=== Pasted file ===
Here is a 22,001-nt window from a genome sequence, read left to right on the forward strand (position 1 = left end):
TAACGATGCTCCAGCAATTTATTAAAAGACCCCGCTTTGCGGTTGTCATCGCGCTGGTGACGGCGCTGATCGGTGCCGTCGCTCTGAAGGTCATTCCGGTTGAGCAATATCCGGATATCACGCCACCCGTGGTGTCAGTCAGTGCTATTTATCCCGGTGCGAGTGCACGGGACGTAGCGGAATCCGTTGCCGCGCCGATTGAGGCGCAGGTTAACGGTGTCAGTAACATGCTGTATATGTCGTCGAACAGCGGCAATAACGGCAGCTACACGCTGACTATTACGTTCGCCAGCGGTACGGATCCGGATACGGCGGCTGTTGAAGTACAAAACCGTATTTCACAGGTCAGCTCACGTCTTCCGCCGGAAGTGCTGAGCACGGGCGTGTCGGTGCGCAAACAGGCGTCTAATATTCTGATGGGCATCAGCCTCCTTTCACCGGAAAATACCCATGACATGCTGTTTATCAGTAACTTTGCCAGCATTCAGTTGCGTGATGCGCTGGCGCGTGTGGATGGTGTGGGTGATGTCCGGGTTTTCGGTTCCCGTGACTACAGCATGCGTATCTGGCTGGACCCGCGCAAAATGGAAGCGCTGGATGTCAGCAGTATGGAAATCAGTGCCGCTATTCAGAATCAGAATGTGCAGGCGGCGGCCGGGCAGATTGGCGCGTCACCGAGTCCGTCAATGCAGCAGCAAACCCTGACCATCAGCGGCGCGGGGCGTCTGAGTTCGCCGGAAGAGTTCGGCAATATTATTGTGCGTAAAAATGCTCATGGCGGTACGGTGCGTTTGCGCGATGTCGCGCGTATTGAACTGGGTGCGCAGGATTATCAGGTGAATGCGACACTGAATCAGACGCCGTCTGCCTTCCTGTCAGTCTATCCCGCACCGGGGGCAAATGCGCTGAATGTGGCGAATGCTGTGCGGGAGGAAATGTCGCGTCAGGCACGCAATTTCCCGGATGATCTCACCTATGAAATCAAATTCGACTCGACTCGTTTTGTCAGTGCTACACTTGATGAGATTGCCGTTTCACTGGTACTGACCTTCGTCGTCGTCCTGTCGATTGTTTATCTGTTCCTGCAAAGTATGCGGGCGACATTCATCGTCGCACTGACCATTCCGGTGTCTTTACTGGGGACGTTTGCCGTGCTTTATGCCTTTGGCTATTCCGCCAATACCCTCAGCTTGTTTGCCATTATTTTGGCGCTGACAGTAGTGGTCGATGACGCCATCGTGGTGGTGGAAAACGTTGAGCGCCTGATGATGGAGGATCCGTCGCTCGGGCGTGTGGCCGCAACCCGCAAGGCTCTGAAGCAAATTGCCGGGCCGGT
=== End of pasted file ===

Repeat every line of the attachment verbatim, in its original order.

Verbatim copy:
Here is a 22,001-nt window from a genome sequence, read left to right on the forward strand (position 1 = left end):
TAACGATGCTCCAGCAATTTATTAAAAGACCCCGCTTTGCGGTTGTCATCGCGCTGGTGACGGCGCTGATCGGTGCCGTCGCTCTGAAGGTCATTCCGGTTGAGCAATATCCGGATATCACGCCACCCGTGGTGTCAGTCAGTGCTATTTATCCCGGTGCGAGTGCACGGGACGTAGCGGAATCCGTTGCCGCGCCGATTGAGGCGCAGGTTAACGGTGTCAGTAACATGCTGTATATGTCGTCGAACAGCGGCAATAACGGCAGCTACACGCTGACTATTACGTTCGCCAGCGGTACGGATCCGGATACGGCGGCTGTTGAAGTACAAAACCGTATTTCACAGGTCAGCTCACGTCTTCCGCCGGAAGTGCTGAGCACGGGCGTGTCGGTGCGCAAACAGGCGTCTAATATTCTGATGGGCATCAGCCTCCTTTCACCGGAAAATACCCATGACATGCTGTTTATCAGTAACTTTGCCAGCATTCAGTTGCGTGATGCGCTGGCGCGTGTGGATGGTGTGGGTGATGTCCGGGTTTTCGGTTCCCGTGACTACAGCATGCGTATCTGGCTGGACCCGCGCAAAATGGAAGCGCTGGATGTCAGCAGTATGGAAATCAGTGCCGCTATTCAGAATCAGAATGTGCAGGCGGCGGCCGGGCAGATTGGCGCGTCACCGAGTCCGTCAATGCAGCAGCAAACCCTGACCATCAGCGGCGCGGGGCGTCTGAGTTCGCCGGAAGAGTTCGGCAATATTATTGTGCGTAAAAATGCTCATGGCGGTACGGTGCGTTTGCGCGATGTCGCGCGTATTGAACTGGGTGCGCAGGATTATCAGGTGAATGCGACACTGAATCAGACGCCGTCTGCCTTCCTGTCAGTCTATCCCGCACCGGGGGCAAATGCGCTGAATGTGGCGAATGCTGTGCGGGAGGAAATGTCGCGTCAGGCACGCAATTTCCCGGATGATCTCACCTATGAAATCAAATTCGACTCGACTCGTTTTGTCAGTGCTACACTTGATGAGATTGCCGTTTCACTGGTACTGACCTTCGTCGTCGTCCTGTCGATTGTTTATCTGTTCCTGCAAAGTATGCGGGCGACATTCATCGTCGCACTGACCATTCCGGTGTCTTTACTGGGGACGTTTGCCGTGCTTTATGCCTTTGGCTATTCCGCCAATACCCTCAGCTTGTTTGCCATTATTTTGGCGCTGACAGTAGTGGTCGATGACGCCATCGTGGTGGTGGAAAACGTTGAGCGCCTGATGATGGAGGATCCGTCGCTCGGGCGTGTGGCCGCAACCCGCAAGGCTCTGAAGCAAATTGCCGGGCCGGT